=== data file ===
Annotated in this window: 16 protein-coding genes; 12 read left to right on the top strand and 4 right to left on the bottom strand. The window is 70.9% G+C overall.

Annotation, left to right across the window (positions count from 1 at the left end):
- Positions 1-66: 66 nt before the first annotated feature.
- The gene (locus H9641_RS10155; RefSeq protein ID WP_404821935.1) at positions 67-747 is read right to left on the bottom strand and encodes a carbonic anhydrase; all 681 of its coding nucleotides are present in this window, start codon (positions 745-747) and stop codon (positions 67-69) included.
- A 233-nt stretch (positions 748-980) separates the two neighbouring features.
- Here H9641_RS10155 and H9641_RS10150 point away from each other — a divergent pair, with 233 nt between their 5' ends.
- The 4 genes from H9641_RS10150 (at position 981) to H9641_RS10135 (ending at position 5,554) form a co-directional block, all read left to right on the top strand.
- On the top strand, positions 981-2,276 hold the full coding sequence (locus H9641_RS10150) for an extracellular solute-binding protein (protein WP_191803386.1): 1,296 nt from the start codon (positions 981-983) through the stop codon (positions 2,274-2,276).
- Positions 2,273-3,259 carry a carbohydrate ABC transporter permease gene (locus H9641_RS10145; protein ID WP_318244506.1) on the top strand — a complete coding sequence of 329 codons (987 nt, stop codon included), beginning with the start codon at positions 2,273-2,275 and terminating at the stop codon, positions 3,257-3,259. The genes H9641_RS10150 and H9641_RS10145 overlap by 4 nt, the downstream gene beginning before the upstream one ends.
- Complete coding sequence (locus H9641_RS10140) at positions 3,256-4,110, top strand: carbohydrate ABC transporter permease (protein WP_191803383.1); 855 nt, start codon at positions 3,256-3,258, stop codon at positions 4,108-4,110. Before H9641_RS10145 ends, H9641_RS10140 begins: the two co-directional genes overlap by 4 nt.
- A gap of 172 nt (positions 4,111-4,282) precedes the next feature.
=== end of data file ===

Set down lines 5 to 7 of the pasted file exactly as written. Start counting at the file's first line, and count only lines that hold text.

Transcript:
- A 233-nt stretch (positions 748-980) separates the two neighbouring features.
- Here H9641_RS10155 and H9641_RS10150 point away from each other — a divergent pair, with 233 nt between their 5' ends.
- The 4 genes from H9641_RS10150 (at position 981) to H9641_RS10135 (ending at position 5,554) form a co-directional block, all read left to right on the top strand.